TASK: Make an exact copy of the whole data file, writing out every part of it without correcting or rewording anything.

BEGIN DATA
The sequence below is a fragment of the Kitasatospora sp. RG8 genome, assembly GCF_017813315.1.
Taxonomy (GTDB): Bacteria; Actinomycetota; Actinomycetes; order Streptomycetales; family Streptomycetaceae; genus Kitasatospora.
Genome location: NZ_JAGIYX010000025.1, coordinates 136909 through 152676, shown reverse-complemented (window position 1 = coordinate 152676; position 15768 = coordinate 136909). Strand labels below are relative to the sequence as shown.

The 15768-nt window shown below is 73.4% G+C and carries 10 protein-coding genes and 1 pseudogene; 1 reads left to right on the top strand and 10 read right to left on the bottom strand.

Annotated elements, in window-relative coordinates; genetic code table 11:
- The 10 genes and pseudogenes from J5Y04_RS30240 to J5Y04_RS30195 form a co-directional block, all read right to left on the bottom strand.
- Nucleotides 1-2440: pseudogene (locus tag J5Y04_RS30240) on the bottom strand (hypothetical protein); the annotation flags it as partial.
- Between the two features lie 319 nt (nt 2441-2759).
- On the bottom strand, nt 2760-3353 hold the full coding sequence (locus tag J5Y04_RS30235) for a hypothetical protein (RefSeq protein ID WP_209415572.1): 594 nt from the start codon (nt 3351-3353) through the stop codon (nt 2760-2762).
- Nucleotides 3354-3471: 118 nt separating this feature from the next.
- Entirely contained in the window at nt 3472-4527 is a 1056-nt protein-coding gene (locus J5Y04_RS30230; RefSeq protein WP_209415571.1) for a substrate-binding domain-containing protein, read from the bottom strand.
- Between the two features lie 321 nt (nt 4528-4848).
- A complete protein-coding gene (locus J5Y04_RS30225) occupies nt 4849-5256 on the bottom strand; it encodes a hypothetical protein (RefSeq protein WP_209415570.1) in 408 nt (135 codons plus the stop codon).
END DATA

The sequence below is a fragment of the Kitasatospora sp. RG8 genome, assembly GCF_017813315.1.
Taxonomy (GTDB): Bacteria; Actinomycetota; Actinomycetes; order Streptomycetales; family Streptomycetaceae; genus Kitasatospora.
Genome location: NZ_JAGIYX010000025.1, coordinates 136909 through 152676, shown reverse-complemented (window position 1 = coordinate 152676; position 15768 = coordinate 136909). Strand labels below are relative to the sequence as shown.

The 15768-nt window shown below is 73.4% G+C and carries 10 protein-coding genes and 1 pseudogene; 1 reads left to right on the top strand and 10 read right to left on the bottom strand.

Annotated elements, in window-relative coordinates; genetic code table 11:
- The 10 genes and pseudogenes from J5Y04_RS30240 to J5Y04_RS30195 form a co-directional block, all read right to left on the bottom strand.
- Nucleotides 1-2440: pseudogene (locus tag J5Y04_RS30240) on the bottom strand (hypothetical protein); the annotation flags it as partial.
- Between the two features lie 319 nt (nt 2441-2759).
- On the bottom strand, nt 2760-3353 hold the full coding sequence (locus tag J5Y04_RS30235) for a hypothetical protein (RefSeq protein ID WP_209415572.1): 594 nt from the start codon (nt 3351-3353) through the stop codon (nt 2760-2762).
- Nucleotides 3354-3471: 118 nt separating this feature from the next.
- Entirely contained in the window at nt 3472-4527 is a 1056-nt protein-coding gene (locus J5Y04_RS30230; RefSeq protein WP_209415571.1) for a substrate-binding domain-containing protein, read from the bottom strand.
- Between the two features lie 321 nt (nt 4528-4848).
- A complete protein-coding gene (locus J5Y04_RS30225) occupies nt 4849-5256 on the bottom strand; it encodes a hypothetical protein (RefSeq protein WP_209415570.1) in 408 nt (135 codons plus the stop codon).